Joe and Grace have to quickly adapt when their world is rocked by their parents’ deaths. It turns out that the family is part of a group of demon hunters called sarsareh, and Joe just happens to have a very rare skill that the powerful demon Mammon is willing to kill for–in fact, he’s killed many previous boys like Joe, in addition to Joe’s parents.
Joe and Grace are taken into the fold of the sarsareh and taught to manage their skills. But if Joe doesn’t get his temper under control, he may not be able to use his gift the way it is intended to be used. Grace is also an integral part of the team, with her telepathic powers, if she can get out of her own way. Joe and Grace must prepare to take on Mammon, who is stronger than they could have imagined.
While I felt that Mammon started off well, I ultimately thought that it had a lot of potential that it just failed to reach.
Events start out moving rather swiftly, and we are given a small window where Joe and Grace learn about their powers. Then the kids’ parents are killed, and they aren’t really given time to grieve. They get to the training facility, and enemies and friends are made without much rhyme or reason. While I appreciate a fast-moving plot, I don’t like it when the relationships between people are rushed. I felt this was the case with nearly every one in the book.
The main characters, Grace and Joe, are close in age but don’t seem to be very close to each other. They are quite different; while Joe is hot-tempered and often acts without thinking first, Grace is more introverted and even a little insecure. Grace is involved in a romance, but it felt kind of forced to me…another one of those relationships that didn’t develop in the pages.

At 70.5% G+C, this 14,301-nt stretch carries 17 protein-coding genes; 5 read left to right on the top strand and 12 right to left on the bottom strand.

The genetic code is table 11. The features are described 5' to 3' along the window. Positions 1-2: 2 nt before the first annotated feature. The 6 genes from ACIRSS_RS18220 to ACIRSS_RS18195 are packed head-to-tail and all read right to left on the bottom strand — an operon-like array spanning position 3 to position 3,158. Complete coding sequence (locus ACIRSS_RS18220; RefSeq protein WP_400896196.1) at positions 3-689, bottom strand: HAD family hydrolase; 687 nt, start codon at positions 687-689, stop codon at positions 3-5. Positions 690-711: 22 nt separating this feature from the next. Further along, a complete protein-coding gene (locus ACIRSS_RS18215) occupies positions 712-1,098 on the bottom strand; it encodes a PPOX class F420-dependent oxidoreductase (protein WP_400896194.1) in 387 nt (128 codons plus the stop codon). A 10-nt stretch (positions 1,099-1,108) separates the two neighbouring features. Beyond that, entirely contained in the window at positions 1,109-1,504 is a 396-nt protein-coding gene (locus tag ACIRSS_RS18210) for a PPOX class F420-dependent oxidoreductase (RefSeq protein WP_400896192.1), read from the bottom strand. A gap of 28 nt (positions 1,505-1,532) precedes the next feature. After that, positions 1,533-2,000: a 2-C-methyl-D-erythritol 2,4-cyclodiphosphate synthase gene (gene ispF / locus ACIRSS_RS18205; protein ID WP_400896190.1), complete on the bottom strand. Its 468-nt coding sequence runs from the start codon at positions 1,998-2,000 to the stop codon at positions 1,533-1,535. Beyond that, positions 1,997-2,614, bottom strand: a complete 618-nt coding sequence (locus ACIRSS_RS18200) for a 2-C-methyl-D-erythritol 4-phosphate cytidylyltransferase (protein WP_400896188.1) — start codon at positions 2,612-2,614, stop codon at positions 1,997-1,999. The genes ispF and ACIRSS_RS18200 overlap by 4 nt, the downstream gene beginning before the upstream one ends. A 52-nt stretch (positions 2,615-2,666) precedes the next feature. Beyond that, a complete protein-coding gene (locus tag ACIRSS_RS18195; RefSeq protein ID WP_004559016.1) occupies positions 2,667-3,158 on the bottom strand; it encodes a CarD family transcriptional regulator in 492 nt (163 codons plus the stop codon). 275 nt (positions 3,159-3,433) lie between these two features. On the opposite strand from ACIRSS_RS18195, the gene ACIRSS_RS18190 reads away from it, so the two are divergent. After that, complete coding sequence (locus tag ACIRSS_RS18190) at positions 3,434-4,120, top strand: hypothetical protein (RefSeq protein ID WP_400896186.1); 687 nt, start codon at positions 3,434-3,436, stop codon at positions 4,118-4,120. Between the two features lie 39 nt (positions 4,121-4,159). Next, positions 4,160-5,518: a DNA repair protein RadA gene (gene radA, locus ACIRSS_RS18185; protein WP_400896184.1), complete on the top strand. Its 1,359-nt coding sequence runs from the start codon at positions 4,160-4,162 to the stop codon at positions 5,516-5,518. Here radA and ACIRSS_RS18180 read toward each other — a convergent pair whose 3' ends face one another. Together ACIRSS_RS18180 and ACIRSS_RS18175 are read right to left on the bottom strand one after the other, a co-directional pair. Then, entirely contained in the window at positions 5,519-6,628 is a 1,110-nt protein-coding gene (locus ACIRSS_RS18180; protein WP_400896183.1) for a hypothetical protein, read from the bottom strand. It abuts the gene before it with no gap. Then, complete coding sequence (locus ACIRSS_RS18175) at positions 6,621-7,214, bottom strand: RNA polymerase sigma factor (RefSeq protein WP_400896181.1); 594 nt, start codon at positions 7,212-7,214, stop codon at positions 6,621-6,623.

The most interesting character is actually the villain, Mammon. He’s cunning, suave, and skilled in getting people to do things they don’t want to do. I liked watching the way he worked people, even if his intentions were purely evil. He gave the most lively scenes in the novel.
This book ended up being somewhat of a disappointment in my eyes. There were so many things and events that I wish would have been explained better. A lot of major plot points came out of left field. I liked that Joe and Grace had unique supernatural powers, but I would have liked to see them do more with those powers. I know this is the first book in a series, and perhaps the author will improve upon things in forthcoming novels.
Carrie runs the blog Sweet Southern Home, and is a stay at home wife and mom to one little boy. When she’s not reading, she’s usually watching Netflix with her husband, playing outside with her son, or baking. Her family would describe her as sometimes annoyingly sarcastic, but mostly lovable.
Review copy was provided free of any obligation by Random House Australia. No monetary or any other form of compensation was received.